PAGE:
The Butterfly Effect

“Butterfly Effect…a small cause can have a great effect.”

In the early 1990’s neighbors in a historic Roswell’s Kings Mill neighborhood discovered a group of eight or more of them were artists and soon the likeminded bonded creatively. They came together sharing ideas, talents and collaborations on artistic projects, neighborhood art sales and having fun socially. One December 1, 2005, one of those neighbors, Jan Giordano, was diagnosed with ALS after she began experiencing conditions, which were limiting her mobility and causing concerns. Soon after receiving the news she met with her neighborhood friends at the home of Joanne Carlton. They were seated outdoors on the deck where Jan was sharing her news. As she did a butterfly landed on her hand and remained for an unusually long time.

The ALS stages quickly changed Jan’s ability to be independent and do the artistic design and creative projects she so loved. She and her husband Ted made the difficult decision to close her beloved studio, sell their Kings Mill home and move to a more manageable style house. Although they no longer live in the same neighborhood the friendships have remained steadfast. The butterfly has become the symbol that connects Jan with friends especially when coming together in a project such as ALS ART AFFAIR.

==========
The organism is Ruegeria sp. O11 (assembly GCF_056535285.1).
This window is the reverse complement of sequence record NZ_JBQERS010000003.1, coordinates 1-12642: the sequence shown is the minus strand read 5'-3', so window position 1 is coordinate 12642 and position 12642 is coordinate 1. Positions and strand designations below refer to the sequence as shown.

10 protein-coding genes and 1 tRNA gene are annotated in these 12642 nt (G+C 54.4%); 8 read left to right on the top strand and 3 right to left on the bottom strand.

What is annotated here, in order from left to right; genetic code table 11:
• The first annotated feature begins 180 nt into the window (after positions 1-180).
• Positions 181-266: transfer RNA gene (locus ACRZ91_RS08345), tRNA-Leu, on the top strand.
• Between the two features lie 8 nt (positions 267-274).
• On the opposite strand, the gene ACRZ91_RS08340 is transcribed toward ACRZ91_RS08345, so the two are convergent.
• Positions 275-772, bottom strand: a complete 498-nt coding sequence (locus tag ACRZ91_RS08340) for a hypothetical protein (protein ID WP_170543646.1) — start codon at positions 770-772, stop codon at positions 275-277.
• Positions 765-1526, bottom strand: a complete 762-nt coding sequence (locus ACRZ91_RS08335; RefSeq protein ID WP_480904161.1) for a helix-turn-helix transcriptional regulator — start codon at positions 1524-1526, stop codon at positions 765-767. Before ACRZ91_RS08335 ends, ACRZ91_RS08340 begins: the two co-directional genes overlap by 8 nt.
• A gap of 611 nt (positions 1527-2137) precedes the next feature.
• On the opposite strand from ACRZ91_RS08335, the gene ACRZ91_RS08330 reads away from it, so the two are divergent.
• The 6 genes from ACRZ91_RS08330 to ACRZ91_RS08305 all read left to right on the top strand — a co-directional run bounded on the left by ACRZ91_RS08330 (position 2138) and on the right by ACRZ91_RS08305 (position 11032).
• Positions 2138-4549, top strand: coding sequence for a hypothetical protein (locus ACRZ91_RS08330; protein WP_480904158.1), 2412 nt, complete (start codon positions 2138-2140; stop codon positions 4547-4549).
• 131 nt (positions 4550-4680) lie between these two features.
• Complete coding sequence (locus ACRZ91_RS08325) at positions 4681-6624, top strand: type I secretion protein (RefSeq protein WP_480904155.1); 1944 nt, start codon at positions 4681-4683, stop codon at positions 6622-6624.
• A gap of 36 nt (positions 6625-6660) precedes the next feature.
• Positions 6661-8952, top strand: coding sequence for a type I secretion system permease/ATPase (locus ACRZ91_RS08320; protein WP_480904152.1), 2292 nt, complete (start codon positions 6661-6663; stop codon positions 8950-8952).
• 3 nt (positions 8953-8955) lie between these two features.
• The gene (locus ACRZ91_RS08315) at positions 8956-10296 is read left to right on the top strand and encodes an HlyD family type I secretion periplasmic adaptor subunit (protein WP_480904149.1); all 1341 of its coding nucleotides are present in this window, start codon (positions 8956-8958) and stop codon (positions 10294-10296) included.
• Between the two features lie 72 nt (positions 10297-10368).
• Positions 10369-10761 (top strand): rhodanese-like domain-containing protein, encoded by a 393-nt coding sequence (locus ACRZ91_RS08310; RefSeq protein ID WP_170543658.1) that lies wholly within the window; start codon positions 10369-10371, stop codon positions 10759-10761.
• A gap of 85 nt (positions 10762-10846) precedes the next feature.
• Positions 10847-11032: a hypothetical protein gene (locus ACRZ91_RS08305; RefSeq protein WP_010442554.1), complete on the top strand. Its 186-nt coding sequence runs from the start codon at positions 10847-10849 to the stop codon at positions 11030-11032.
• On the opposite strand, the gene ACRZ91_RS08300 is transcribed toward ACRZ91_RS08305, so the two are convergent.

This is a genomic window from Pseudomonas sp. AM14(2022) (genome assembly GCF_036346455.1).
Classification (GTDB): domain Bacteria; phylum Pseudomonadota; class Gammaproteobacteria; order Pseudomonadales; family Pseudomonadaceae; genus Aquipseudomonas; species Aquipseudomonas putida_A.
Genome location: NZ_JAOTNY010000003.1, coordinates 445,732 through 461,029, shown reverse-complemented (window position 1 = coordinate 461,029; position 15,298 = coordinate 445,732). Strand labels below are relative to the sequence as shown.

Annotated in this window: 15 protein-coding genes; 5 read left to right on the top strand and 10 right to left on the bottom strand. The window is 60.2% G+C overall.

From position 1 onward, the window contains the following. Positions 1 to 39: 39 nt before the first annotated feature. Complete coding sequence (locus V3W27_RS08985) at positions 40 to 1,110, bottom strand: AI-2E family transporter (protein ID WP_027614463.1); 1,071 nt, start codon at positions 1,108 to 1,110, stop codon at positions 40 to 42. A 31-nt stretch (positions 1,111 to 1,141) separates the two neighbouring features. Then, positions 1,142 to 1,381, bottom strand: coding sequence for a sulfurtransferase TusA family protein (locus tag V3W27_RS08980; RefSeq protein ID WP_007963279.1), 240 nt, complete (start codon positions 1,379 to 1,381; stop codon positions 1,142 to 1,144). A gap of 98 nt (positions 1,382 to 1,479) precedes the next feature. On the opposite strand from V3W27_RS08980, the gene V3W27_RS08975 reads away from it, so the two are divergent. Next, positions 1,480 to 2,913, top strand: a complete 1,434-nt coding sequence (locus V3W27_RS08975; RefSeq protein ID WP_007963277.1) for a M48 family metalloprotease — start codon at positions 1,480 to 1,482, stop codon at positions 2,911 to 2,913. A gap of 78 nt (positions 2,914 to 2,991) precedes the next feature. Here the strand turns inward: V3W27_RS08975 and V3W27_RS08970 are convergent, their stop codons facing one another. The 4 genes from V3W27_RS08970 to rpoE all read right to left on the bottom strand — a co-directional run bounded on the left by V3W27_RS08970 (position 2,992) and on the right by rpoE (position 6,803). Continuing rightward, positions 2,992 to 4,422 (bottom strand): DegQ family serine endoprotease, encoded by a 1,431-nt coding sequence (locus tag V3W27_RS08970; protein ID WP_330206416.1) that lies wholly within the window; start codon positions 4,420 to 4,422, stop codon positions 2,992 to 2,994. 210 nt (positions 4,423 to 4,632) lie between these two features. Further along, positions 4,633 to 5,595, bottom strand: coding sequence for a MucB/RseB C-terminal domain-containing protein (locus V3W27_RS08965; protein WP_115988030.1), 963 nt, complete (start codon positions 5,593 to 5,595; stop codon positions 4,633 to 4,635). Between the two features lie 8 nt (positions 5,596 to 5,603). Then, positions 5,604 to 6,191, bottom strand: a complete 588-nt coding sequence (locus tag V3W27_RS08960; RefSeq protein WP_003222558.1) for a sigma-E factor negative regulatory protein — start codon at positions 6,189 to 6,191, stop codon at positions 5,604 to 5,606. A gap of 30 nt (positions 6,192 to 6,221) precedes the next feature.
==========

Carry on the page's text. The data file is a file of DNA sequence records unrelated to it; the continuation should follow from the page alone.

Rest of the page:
Jan, although immobilized physically by ALS, is ever the artist and designer. Recently, she has overseen the redecorating of her home. She also received a butterfly tattoo. She continues to inspire and encourage fundraising efforts to find the cure for ALS. She gives true meaning to the “Butterfly Effect.”

“I am so grateful for your efforts toward raising funds to cure ALS in my honor.” -Jan Giordano

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